One of the things I often help clients with is to setup Active Directory Forest Trusts. If the trust can be setup as “Forest trust”, “Two-way”, “Forest-wide auth”, “conditional forward for DNS”, “no firewall” anyone can manage to setup a forest trust. In reality though it rarely is that simple. Recently I was asked to setup a trust in a more complex scenario.
- Forest trust
- Selective Authentication
- No AD DNS (Third party DNS in both organizations).
- Not allowed to setup a stub zone or conditional forward
- And last but not least a very strict security team that was not so keen on opening all port required for the AD trust.
The scenario came from the acquisition of another company and during the consolidation of the two organization the trust was setup so that the migrated users could access a few legacy systems until all resources was migrated. In the table below the scenario is defined.
|Property||Forest A||Forest B|
|Direction of Access||->|
|Direction of Trust||<-|
For forest trust authentication there is two options. Selective Authentication and Forest-wide authentication. With forest-wide authentication the trusting forest will allow all authentication requests to authenticate. This means that all users in the trusted forest can authenticate in the trusting forest. This also means that all users in the trusted forest implicitly is added to the “Authenticated Users” group in AD. This is not always desirable. Sometimes common file shares has “authenticated users” as an permission group (which is of course is bad). Authenticated users are also granted some read permissions in Active Directory by default. This means that you can enumerate users and quite a lot or their attributes.
To mitigate this the authentication method “Selective Authentication” exists. This mode will deny all authentication requests by default. This means that for a user from the trusted forest to authenticate to a resource, that user needs to be granted the “Allowed to authenticate” permission on the resources active directory computer object. This allows us to control which users can authenticate, to which resource in addition to the standard permission for the resource itself.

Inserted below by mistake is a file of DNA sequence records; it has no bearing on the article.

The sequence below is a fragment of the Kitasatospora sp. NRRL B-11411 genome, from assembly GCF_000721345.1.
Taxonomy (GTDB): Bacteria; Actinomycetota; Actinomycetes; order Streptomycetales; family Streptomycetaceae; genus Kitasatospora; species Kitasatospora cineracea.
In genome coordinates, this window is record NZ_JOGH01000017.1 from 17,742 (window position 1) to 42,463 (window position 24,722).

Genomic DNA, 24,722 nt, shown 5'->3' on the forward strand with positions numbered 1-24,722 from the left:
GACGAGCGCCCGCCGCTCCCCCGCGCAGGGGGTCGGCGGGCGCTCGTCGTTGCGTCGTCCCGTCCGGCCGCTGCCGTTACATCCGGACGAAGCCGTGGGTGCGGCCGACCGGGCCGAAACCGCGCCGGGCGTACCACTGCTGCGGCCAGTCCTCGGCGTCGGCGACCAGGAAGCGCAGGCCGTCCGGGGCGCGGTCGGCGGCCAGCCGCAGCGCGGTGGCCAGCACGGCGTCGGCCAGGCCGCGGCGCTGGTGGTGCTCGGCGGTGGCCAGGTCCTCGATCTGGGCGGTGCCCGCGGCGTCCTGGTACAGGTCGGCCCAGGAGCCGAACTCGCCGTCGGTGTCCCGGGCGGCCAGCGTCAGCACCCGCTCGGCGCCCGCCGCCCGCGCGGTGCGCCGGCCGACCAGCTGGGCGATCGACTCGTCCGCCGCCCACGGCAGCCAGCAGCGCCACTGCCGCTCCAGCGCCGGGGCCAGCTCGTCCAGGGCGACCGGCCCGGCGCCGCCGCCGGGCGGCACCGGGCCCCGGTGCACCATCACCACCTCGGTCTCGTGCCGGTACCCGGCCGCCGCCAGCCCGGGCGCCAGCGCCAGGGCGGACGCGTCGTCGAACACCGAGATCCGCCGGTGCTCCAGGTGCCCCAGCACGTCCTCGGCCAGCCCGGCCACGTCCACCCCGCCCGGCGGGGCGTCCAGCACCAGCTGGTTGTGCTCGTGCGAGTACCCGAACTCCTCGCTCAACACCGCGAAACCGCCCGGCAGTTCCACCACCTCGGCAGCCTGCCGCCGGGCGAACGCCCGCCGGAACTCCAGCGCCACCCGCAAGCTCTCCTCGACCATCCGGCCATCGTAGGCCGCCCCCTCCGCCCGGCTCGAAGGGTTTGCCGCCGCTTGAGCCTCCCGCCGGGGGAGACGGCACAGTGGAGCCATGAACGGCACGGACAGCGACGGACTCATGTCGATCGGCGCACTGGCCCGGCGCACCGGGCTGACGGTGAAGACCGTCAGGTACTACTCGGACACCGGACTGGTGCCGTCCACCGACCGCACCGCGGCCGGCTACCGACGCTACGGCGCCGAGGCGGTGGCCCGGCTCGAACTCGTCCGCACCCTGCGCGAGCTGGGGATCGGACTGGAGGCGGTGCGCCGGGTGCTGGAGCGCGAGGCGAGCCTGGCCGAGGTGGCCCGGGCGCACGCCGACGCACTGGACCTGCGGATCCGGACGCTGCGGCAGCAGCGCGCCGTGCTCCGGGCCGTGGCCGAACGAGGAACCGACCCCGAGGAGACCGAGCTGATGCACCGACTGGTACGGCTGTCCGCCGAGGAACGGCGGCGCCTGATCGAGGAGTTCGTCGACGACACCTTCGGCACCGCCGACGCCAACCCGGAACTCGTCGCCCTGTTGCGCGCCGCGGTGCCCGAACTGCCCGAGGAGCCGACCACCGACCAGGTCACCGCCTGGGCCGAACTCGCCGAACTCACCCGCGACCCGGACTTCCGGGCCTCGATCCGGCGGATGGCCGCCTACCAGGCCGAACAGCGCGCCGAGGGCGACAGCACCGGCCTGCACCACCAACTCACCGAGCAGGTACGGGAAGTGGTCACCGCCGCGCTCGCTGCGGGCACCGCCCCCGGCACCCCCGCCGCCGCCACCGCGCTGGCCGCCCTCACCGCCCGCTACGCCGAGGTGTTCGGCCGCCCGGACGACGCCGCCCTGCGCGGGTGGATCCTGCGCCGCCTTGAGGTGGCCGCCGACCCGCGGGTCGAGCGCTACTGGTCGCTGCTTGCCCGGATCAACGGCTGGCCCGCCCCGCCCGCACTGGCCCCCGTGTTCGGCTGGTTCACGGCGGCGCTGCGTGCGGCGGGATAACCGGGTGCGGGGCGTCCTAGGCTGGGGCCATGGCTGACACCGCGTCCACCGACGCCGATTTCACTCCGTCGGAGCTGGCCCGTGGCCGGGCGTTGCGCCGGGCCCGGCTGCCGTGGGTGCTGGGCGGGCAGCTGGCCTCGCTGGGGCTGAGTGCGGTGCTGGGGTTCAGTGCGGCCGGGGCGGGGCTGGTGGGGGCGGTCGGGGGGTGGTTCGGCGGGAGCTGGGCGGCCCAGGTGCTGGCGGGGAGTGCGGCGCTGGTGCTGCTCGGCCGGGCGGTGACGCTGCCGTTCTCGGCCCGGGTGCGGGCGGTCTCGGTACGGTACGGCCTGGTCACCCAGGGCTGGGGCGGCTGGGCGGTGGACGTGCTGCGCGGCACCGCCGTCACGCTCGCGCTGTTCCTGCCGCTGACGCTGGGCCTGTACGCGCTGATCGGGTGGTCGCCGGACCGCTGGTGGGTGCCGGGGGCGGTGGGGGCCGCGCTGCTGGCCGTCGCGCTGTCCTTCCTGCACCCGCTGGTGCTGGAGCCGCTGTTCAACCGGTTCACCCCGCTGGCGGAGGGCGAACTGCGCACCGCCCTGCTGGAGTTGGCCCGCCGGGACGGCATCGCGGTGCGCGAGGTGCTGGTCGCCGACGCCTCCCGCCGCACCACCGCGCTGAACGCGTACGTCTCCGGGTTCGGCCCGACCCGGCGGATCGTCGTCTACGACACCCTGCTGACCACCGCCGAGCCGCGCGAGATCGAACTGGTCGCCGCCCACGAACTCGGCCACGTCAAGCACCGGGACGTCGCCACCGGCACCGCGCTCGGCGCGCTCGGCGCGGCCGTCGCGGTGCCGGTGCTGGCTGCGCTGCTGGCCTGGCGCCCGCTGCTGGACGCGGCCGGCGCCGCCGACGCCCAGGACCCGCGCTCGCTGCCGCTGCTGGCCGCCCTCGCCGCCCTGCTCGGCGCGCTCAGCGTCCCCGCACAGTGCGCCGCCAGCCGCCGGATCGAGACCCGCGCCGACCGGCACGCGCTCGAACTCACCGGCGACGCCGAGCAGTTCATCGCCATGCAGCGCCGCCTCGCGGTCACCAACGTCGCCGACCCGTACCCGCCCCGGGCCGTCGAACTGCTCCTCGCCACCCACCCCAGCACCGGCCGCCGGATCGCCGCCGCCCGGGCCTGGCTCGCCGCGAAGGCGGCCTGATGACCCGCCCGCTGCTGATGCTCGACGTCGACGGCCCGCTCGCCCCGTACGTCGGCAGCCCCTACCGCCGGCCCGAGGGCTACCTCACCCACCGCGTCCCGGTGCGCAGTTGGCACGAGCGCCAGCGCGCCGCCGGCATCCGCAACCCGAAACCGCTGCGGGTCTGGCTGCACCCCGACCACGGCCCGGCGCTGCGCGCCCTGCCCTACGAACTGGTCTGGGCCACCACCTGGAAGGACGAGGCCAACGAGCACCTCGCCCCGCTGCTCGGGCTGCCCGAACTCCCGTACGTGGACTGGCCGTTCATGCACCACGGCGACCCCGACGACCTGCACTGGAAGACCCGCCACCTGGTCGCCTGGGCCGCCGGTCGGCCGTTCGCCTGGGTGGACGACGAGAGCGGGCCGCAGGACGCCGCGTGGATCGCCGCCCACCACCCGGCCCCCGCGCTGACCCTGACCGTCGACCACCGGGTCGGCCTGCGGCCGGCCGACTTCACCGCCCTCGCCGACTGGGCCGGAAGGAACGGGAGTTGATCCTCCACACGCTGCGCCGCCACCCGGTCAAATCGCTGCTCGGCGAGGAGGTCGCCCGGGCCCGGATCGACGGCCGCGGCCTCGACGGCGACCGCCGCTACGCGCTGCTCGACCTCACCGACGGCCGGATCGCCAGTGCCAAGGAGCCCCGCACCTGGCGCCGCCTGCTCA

In this scenario “Selective Authentication” is selected.
Most likely there is a firewall between the two organizations and active directory by nature uses a lot of different ports for different type of communication. There are many blogs, articles that try to summarize whats ports are needed for a forest trust but all of them manage to include a lot of ports that are often not needed or for specific scenarios or types of trusts. In our scenario I didn’t want to order port openings that I couldn’t motivate that we needed in this specific case. Below is a list of the ports that I ended up with a bare minimum to setup the a working trust according to our requirements.
Note that even though the trust is one-way does not mean that the communication is. These ports needs to be opened from domain controllers in ForestA to domain controllers in ForestB and vice versa
|88||TCP||Kerberos||Used for DC Auth||Mandatory|
|88||UDP||Kerberos||Used for DC Auth||Mandatory|
|135||TCP||RPC Endpoint Mapper||Used to establish a RPC endpoint||Mandatory|
|389||TCP||LDAP||Used for LDAP comm||Mandatory|
|389||UDP||LDAP||Used for LDAP comm||Mandatory|
|455||TCP||SMB||Used for trust establishment. Can be removed post trust configuration.||Mandatory during setup|
|1024-65535||TCP||RPC||RPC High ports returned by RPC Endpoint mapper||Mandatory|
Often DNS can be configured by just setting up a AD DNS conditional forward for the other forest. This will allow all necessary DNS records to be resolved by the respective forest. In this scenario though we were not allowed to do that and instead create the DNS records manually. Almost no documentation exists for this scenario so here comes the least amount of DNS records required to successfully set up the forest trust.
- All domain controllers that should serve the trust needs to be added as A records.
- Make sure that the KDC and PDC are among these domain controllers.
- Subdomain “_msdcs” of “domain.com” needs to be created
- Subdomain “dc” of domain “_msdcs.domain.com” needs to be created
- Subdomain “pdc” of domain “_msdcs.domain.com” needs to be created if both sides of the forest trust should be created from one of the sides.
- Note the trailing “.” (period) of the host names
|_ldap._tcp.pdc._msdcs.domain.com||_ldap||_tcp||389||0||100||DC1.domain.com(PDC domain controller)|
If conditional forwards are used, make sure that all domain controllers that are resolvable are added with port openings and that they are reachable.
- Make sure that all clients where users from ForestA can reach the domain controllers published in DNS for ForestB.
- Use PortQry to test all ports from all domain controllers.
- Note that 88:UDP don’t give any response so that port cannot be tested.
- This guide focus on establishing the trust between two forests. The following topics are out-of-scope and subject for a future post.
- Port openings for client computers and resource services.
- Configuration of permissions to authenticate through the trust.
- Configuration of permissions to access resources in ForestB.